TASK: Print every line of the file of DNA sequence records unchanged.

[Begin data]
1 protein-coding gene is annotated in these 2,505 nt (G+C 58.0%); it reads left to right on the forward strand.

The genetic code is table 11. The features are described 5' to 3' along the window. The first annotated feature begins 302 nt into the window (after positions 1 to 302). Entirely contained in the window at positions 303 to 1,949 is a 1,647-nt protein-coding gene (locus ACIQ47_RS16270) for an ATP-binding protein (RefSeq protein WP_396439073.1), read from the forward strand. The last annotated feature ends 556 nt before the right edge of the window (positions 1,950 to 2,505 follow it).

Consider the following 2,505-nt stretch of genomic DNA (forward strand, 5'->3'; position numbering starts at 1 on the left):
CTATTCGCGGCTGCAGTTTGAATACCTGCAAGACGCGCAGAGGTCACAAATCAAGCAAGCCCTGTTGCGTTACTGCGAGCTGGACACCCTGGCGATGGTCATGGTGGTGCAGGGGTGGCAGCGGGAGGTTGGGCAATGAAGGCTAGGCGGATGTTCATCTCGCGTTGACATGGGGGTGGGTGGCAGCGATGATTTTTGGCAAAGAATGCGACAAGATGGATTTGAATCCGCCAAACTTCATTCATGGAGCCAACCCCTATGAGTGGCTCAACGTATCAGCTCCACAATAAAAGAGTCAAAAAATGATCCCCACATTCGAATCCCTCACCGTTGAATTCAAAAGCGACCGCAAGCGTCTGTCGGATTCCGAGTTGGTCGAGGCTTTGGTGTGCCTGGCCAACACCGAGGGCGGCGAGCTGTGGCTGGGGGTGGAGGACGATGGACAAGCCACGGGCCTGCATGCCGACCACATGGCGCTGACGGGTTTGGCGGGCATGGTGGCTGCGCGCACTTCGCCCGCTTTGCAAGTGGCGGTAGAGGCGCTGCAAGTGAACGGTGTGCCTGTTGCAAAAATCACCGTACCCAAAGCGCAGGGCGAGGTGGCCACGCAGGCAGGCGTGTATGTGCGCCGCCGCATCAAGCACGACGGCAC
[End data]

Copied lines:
1 protein-coding gene is annotated in these 2,505 nt (G+C 58.0%); it reads left to right on the forward strand.

The genetic code is table 11. The features are described 5' to 3' along the window. The first annotated feature begins 302 nt into the window (after positions 1 to 302). Entirely contained in the window at positions 303 to 1,949 is a 1,647-nt protein-coding gene (locus ACIQ47_RS16270) for an ATP-binding protein (RefSeq protein WP_396439073.1), read from the forward strand. The last annotated feature ends 556 nt before the right edge of the window (positions 1,950 to 2,505 follow it).

Consider the following 2,505-nt stretch of genomic DNA (forward strand, 5'->3'; position numbering starts at 1 on the left):
CTATTCGCGGCTGCAGTTTGAATACCTGCAAGACGCGCAGAGGTCACAAATCAAGCAAGCCCTGTTGCGTTACTGCGAGCTGGACACCCTGGCGATGGTCATGGTGGTGCAGGGGTGGCAGCGGGAGGTTGGGCAATGAAGGCTAGGCGGATGTTCATCTCGCGTTGACATGGGGGTGGGTGGCAGCGATGATTTTTGGCAAAGAATGCGACAAGATGGATTTGAATCCGCCAAACTTCATTCATGGAGCCAACCCCTATGAGTGGCTCAACGTATCAGCTCCACAATAAAAGAGTCAAAAAATGATCCCCACATTCGAATCCCTCACCGTTGAATTCAAAAGCGACCGCAAGCGTCTGTCGGATTCCGAGTTGGTCGAGGCTTTGGTGTGCCTGGCCAACACCGAGGGCGGCGAGCTGTGGCTGGGGGTGGAGGACGATGGACAAGCCACGGGCCTGCATGCCGACCACATGGCGCTGACGGGTTTGGCGGGCATGGTGGCTGCGCGCACTTCGCCCGCTTTGCAAGTGGCGGTAGAGGCGCTGCAAGTGAACGGTGTGCCTGTTGCAAAAATCACCGTACCCAAAGCGCAGGGCGAGGTGGCCACGCAGGCAGGCGTGTATGTGCGCCGCCGCATCAAGCACGACGGCAC